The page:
Should You Break Your Lease to Buy to Buy a Home?
signing a lease and getting a house key

Lessons From a First-Time Home Buyer: Should You Break Your Lease to Buy?

In a perfect world, the transition from renting to buying would be seamless — you’d find a great house to buy, close the deal, and move right into your new place. Alas, it’s rarely this easy. That’s because many renters are on a lease, which may heavily impact their timing when buying a home and limit their options overall.

This was definitely the case for us as we still had several months left on our lease when we ended up putting an offer in on a house. More recently, my sister-in-law and her husband have been under the gun as they look to find the right house before needing to re-sign at their current location. Obviously, neither scenario is ideal — and we aren’t alone in these experiences.

So, can you break your lease in order to buy a house? Let’s take a look at some potential options and what you should know ahead of time.

Can You Break Your Rental Lease? Potential Options

Check your lease

Over the course of this article, we’ll be looking at a few different scenarios and potential options. But, rather than guess what your landlord requires when it comes to breaking your lease, there’s something important you should do: check your lease!

If you don’t happen to have a hard copy handy, you may want to check any rent payment platform your landlord uses, search your email inbox, or ask your landlord for a copy. Furthermore, should you have any questions about what the terms stated in your lease mean, it may also be best to ask your landlord or management company. Alternatively, you may need to consult a lawyer — but that’s an additional expense and may only be necessary if you believe that the landlord’s interpretation is incorrect or the laws of your state/city are violated by the lease.

As you’ll see, there are some key reasons why you’ll want to understand your lease before resolving to break it. Put simply, failing to account for the impacts of breaking your lease ahead of time could have major financial consequences. So, with that in mind, let’s take a look at some common costs and considerations.

Giving notice

As you’re looking over your lease, you should find a section about how much notice you’ll need to give your landlord if you intend to vacate. Commonly, the minimum notice is 30 days, although it can vary. Because of this, even if you are able to break your lease, you may still need to pay for an additional month of rent.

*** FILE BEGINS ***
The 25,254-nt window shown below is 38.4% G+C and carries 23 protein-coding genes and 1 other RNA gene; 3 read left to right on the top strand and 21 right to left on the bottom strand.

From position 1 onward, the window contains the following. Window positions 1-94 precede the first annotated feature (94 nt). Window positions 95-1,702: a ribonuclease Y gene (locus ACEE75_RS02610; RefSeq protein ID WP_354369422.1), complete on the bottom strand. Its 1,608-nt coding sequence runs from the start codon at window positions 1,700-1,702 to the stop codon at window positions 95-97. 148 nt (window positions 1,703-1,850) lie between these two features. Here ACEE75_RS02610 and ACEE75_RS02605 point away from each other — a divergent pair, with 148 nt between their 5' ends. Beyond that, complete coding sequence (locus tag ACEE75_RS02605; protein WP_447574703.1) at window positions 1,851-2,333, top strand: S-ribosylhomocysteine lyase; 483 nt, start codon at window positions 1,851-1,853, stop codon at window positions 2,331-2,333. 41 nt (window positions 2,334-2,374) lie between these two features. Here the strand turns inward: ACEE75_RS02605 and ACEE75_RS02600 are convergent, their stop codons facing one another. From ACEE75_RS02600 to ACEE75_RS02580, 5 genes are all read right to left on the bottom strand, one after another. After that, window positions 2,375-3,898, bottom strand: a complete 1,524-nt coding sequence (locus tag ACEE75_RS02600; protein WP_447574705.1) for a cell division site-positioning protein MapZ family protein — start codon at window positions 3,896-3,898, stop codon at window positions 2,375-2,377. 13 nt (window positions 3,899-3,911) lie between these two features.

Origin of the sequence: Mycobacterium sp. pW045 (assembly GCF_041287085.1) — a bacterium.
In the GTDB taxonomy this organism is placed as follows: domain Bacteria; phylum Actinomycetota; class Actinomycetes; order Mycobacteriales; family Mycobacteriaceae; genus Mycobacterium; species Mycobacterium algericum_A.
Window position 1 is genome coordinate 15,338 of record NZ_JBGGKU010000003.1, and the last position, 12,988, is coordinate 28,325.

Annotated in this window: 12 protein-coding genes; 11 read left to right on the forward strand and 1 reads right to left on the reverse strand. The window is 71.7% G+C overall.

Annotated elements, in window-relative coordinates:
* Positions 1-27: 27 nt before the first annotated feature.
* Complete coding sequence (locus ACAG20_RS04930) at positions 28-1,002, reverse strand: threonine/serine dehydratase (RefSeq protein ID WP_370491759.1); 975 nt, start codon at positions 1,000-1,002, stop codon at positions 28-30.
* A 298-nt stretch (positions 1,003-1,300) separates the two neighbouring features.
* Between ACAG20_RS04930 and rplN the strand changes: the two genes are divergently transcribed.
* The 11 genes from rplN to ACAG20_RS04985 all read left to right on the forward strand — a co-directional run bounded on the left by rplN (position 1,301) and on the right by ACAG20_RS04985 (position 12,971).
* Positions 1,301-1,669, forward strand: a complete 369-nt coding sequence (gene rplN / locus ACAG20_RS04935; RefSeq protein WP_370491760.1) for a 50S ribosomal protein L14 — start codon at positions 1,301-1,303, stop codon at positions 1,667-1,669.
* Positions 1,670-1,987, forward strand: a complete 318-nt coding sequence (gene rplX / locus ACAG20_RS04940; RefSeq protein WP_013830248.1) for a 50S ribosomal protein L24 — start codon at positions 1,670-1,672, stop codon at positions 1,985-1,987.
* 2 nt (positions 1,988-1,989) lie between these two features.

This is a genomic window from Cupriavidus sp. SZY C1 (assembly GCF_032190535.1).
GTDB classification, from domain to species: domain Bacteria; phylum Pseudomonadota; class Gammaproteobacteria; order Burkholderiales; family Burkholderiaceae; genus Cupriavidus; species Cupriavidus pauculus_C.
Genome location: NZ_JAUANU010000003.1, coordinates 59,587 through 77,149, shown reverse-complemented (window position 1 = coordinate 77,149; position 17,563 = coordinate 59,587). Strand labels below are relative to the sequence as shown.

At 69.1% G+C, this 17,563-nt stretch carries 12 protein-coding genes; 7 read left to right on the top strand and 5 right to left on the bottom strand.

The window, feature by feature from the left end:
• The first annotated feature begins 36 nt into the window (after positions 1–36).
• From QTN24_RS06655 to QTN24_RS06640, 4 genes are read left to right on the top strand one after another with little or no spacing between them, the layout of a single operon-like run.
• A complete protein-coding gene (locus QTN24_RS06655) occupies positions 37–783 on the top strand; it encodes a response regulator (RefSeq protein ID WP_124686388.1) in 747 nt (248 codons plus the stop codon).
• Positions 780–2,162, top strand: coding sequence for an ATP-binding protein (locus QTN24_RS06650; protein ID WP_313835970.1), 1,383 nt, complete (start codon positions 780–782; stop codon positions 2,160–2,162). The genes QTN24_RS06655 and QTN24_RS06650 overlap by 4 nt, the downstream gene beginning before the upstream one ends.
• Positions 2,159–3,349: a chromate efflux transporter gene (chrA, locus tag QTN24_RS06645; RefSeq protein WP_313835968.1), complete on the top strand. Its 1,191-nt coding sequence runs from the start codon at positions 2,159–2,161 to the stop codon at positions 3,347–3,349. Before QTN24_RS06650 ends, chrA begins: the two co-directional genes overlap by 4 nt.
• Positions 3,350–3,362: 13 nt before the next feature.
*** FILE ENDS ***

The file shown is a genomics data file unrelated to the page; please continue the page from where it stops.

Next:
This is something to keep in mind when determining a potential move-out date. Of course, complicating matters more is the fact that closing on a house doesn’t always go smoothly. So, you’ll likely want to weigh the risks and decide whether you want to give notice based on your anticipated closing date or spend a little extra on rent while you wait for your home purchase to close.

Penalties

More often than not, in order to break your lease (AKA terminate it early), you’ll be required to pay a penalty. Some common charges include paying a flat fee, paying X number of months’ rent, etc. Additionally, your lease might stipulate that early termination will lead you to forfeit any security deposit you may have had. Therefore, you’ll want to see just how much you’ll be required to pay in order to break the lease — and then decide whether or not it would be financially worth it.

Finding a replacement

Although some leases allow tenants to pay a penalty in order to terminate the lease early, this isn’t always the case. For some, their landlord may require them to continue paying rent until a new tenant is found. This is a stipulation I’ve heard family members have been saddled with. However, I’ve also heard from friends who have this arrangement as an option rather than paying a penalty for breaking the lease.

If given the choice, there are likely plenty of considerations you’ll need to make, including whether you have friends who might want to move into the place you’re leaving (making it easy to ensure your place is rented out quickly), how popular your property or rental market are, and how much longer you have on the lease overall. Personally, I’m more inclined to just pay the penalty — especially if you have several months left on the lease — but the “correct” answer will vary from person to person and situation to situation.